Forest rings are large, circular patterns of low tree density in the boreal forests of northern Canada. These rings can range from 50 metres (160 ft) to nearly 2 kilometres (1.2 mi) in diameter, with rims about 20 metres (66 ft) in thickness. The origin of forest rings is not known, despite several mechanisms for their creation having been proposed. Such hypotheses include radially growing fungus, buried kimberlite pipes, trapped gas pockets, and meteorite impact craters.
Because of their large scale, forest rings are not apparent from the ground, and it was not until aerial photography became a common surveying tool in the 1950s that geologists began to notice them. The term "forest ring" was coined by The Ontario Geological Survey to differentiate the phenomenon from fairy rings.
Forest rings were originally thought to be caused by the radial growth of fungi within the root system of black spruce (Picea mariana), possibly the fungus Armillaria ostoyae. A ring would begin as a single point of infection and grow outward in all directions. Affected trees would die in the interior of the circle, and eventually new trees would grow in their place. The fungal mat would become ring-shaped and visible from above as a circular ring of stunted trees. The fungal hypothesis is no longer favoured as there is little compelling evidence to support it. Observations of forest rings in the Abitibi region of Quebec have found no evidence of mass tree mortality by a pathogen.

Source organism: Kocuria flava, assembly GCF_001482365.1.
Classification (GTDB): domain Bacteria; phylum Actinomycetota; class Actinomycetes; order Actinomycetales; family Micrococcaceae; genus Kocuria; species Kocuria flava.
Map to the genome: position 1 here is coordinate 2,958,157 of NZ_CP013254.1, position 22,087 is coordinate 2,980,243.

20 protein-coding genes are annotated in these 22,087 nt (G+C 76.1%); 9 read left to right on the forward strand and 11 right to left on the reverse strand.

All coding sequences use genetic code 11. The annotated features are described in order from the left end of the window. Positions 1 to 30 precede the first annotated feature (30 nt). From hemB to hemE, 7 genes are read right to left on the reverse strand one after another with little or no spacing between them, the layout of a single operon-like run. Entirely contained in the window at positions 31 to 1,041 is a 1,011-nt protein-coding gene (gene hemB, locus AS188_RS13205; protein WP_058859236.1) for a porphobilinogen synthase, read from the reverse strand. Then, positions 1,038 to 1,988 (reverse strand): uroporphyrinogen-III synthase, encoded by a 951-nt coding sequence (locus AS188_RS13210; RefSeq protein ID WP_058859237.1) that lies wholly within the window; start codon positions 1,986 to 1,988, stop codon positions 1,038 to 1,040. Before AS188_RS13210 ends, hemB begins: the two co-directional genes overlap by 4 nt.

It was further hypothesized that bacteria, such as Geobacter might be contributing to the ring formation. Their capability to form conducting nanowires or pili and to perform directional electron transport might contribute to a circular charge transfer from the electron-rich center of the ring towards the ring edges. The so catalyzed oxidation processes are increasing acidity and dissolve carbonates, thus creating a depression and accordingly, the ring edge. Recent microbiological investigations indeed show a high abundance of Geobacter at the ring edge.
Outside of Canada
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